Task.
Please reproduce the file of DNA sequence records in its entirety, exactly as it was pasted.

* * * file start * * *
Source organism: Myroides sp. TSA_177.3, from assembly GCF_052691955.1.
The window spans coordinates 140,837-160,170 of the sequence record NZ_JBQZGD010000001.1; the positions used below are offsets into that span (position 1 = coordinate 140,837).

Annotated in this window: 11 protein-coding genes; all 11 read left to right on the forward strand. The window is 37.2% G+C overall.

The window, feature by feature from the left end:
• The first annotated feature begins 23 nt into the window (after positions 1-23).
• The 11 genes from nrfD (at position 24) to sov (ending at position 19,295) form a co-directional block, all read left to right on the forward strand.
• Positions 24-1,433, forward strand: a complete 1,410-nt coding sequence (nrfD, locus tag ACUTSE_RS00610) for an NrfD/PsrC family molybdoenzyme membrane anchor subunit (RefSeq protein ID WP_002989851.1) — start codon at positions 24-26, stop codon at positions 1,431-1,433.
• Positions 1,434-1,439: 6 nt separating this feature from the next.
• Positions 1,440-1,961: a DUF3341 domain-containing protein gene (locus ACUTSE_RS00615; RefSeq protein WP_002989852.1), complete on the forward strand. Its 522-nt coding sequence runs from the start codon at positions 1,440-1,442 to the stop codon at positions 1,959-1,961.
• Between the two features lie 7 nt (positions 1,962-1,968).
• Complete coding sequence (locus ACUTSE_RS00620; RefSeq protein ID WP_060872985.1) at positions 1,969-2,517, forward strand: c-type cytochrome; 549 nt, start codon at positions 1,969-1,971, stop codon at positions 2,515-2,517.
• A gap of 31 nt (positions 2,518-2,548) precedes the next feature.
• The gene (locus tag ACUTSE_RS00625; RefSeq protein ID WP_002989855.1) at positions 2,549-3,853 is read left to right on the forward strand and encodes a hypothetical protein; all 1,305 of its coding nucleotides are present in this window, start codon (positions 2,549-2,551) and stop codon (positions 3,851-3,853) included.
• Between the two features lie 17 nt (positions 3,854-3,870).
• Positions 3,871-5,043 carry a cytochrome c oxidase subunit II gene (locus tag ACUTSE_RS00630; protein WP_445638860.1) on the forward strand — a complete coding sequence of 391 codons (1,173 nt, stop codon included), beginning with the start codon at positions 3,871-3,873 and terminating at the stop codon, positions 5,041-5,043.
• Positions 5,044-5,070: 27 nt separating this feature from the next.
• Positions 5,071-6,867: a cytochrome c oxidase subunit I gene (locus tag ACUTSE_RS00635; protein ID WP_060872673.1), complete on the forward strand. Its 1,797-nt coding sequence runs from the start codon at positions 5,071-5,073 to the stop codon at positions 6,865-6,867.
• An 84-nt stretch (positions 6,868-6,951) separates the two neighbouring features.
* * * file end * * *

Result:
Source organism: Myroides sp. TSA_177.3, from assembly GCF_052691955.1.
The window spans coordinates 140,837-160,170 of the sequence record NZ_JBQZGD010000001.1; the positions used below are offsets into that span (position 1 = coordinate 140,837).

Annotated in this window: 11 protein-coding genes; all 11 read left to right on the forward strand. The window is 37.2% G+C overall.

The window, feature by feature from the left end:
• The first annotated feature begins 23 nt into the window (after positions 1-23).
• The 11 genes from nrfD (at position 24) to sov (ending at position 19,295) form a co-directional block, all read left to right on the forward strand.
• Positions 24-1,433, forward strand: a complete 1,410-nt coding sequence (nrfD, locus tag ACUTSE_RS00610) for an NrfD/PsrC family molybdoenzyme membrane anchor subunit (RefSeq protein ID WP_002989851.1) — start codon at positions 24-26, stop codon at positions 1,431-1,433.
• Positions 1,434-1,439: 6 nt separating this feature from the next.
• Positions 1,440-1,961: a DUF3341 domain-containing protein gene (locus ACUTSE_RS00615; RefSeq protein WP_002989852.1), complete on the forward strand. Its 522-nt coding sequence runs from the start codon at positions 1,440-1,442 to the stop codon at positions 1,959-1,961.
• Between the two features lie 7 nt (positions 1,962-1,968).
• Complete coding sequence (locus ACUTSE_RS00620; RefSeq protein ID WP_060872985.1) at positions 1,969-2,517, forward strand: c-type cytochrome; 549 nt, start codon at positions 1,969-1,971, stop codon at positions 2,515-2,517.
• A gap of 31 nt (positions 2,518-2,548) precedes the next feature.
• The gene (locus tag ACUTSE_RS00625; RefSeq protein ID WP_002989855.1) at positions 2,549-3,853 is read left to right on the forward strand and encodes a hypothetical protein; all 1,305 of its coding nucleotides are present in this window, start codon (positions 2,549-2,551) and stop codon (positions 3,851-3,853) included.
• Between the two features lie 17 nt (positions 3,854-3,870).
• Positions 3,871-5,043 carry a cytochrome c oxidase subunit II gene (locus tag ACUTSE_RS00630; protein WP_445638860.1) on the forward strand — a complete coding sequence of 391 codons (1,173 nt, stop codon included), beginning with the start codon at positions 3,871-3,873 and terminating at the stop codon, positions 5,041-5,043.
• Positions 5,044-5,070: 27 nt separating this feature from the next.
• Positions 5,071-6,867: a cytochrome c oxidase subunit I gene (locus tag ACUTSE_RS00635; protein ID WP_060872673.1), complete on the forward strand. Its 1,797-nt coding sequence runs from the start codon at positions 5,071-5,073 to the stop codon at positions 6,865-6,867.
• An 84-nt stretch (positions 6,868-6,951) separates the two neighbouring features.